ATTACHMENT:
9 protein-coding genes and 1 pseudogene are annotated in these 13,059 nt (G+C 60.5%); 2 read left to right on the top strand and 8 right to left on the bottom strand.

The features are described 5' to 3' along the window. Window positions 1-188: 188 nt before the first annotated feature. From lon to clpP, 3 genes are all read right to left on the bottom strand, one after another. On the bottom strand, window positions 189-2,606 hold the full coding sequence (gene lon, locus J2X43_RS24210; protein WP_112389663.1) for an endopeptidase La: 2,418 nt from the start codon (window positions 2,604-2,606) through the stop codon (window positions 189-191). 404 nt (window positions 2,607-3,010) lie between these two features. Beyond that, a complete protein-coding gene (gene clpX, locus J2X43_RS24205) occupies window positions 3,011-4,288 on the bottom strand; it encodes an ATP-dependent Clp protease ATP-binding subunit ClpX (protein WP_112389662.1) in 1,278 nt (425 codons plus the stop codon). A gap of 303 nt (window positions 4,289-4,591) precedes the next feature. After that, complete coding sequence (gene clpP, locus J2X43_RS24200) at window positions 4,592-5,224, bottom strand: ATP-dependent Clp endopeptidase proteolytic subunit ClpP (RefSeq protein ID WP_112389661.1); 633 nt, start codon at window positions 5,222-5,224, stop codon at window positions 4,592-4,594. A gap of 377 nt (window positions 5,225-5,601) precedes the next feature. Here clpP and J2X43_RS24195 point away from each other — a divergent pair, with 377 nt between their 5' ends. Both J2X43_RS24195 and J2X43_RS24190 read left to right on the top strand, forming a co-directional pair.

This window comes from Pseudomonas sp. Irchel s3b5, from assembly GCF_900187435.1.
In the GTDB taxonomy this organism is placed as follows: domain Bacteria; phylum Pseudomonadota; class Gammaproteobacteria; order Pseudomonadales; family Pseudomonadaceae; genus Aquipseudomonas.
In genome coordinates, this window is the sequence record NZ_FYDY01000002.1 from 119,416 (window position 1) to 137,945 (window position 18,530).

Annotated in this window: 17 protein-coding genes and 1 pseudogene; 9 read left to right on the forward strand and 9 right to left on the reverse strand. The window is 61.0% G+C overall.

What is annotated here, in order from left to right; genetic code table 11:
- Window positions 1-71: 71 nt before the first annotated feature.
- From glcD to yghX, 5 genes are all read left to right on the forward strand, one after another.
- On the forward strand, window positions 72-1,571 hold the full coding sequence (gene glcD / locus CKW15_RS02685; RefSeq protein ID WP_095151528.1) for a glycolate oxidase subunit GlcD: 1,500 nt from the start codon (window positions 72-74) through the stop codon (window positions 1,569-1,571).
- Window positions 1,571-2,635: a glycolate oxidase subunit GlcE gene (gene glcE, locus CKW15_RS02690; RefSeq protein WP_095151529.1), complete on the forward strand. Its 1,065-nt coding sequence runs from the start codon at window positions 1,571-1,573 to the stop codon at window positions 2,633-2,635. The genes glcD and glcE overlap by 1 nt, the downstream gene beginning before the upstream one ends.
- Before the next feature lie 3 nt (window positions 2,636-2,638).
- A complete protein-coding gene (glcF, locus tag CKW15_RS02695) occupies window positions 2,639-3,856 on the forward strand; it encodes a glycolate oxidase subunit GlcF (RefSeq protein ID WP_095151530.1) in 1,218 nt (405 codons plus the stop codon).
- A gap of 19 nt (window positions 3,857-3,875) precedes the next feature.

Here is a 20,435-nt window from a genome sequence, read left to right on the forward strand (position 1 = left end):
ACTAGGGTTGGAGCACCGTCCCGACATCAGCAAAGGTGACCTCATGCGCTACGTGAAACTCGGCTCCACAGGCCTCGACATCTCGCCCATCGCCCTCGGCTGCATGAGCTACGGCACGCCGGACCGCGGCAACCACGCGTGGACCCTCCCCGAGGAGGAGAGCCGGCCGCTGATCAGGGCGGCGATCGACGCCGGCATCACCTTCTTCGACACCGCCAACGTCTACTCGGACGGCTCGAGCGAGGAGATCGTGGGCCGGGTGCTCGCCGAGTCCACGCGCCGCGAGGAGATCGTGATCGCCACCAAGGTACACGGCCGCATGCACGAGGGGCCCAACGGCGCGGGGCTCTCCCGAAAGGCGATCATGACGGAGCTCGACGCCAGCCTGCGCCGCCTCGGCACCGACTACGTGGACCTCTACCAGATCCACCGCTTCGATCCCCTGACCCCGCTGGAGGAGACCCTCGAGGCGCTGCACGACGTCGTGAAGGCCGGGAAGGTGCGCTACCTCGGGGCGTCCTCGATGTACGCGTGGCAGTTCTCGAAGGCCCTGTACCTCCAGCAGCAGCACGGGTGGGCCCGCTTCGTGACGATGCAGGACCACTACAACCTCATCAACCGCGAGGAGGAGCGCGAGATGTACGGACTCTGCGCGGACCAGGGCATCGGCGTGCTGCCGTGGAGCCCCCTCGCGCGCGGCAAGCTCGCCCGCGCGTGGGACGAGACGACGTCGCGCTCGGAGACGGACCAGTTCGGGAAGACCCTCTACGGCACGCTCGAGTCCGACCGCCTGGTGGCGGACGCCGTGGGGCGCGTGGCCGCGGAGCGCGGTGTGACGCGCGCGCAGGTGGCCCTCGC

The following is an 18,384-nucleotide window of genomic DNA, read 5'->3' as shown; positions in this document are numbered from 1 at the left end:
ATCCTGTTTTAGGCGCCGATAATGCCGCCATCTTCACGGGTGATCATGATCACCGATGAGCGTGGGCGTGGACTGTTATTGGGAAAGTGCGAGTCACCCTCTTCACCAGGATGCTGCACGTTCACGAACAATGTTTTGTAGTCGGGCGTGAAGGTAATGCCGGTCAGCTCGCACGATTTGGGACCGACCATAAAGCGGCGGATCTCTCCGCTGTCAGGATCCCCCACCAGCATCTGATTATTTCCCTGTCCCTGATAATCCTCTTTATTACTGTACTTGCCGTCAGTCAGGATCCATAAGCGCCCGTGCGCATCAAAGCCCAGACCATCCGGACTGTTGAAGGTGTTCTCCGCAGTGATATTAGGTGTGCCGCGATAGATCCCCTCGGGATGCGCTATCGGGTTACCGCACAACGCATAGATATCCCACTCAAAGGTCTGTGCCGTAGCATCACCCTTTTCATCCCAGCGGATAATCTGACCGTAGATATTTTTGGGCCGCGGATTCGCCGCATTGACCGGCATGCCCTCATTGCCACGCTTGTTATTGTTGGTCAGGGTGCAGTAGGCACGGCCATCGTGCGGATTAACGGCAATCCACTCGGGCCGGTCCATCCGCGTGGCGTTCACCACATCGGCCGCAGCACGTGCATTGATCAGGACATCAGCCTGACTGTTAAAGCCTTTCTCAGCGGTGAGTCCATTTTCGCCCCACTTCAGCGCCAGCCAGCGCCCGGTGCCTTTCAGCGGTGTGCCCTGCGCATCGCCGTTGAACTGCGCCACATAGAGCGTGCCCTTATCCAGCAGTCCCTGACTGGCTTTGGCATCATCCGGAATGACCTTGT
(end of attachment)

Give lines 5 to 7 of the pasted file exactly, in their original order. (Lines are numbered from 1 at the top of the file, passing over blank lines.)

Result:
In genome coordinates, this window is the sequence record NZ_FYDY01000002.1 from 119,416 (window position 1) to 137,945 (window position 18,530).

Annotated in this window: 17 protein-coding genes and 1 pseudogene; 9 read left to right on the forward strand and 9 right to left on the reverse strand. The window is 61.0% G+C overall.

What is annotated here, in order from left to right; genetic code table 11: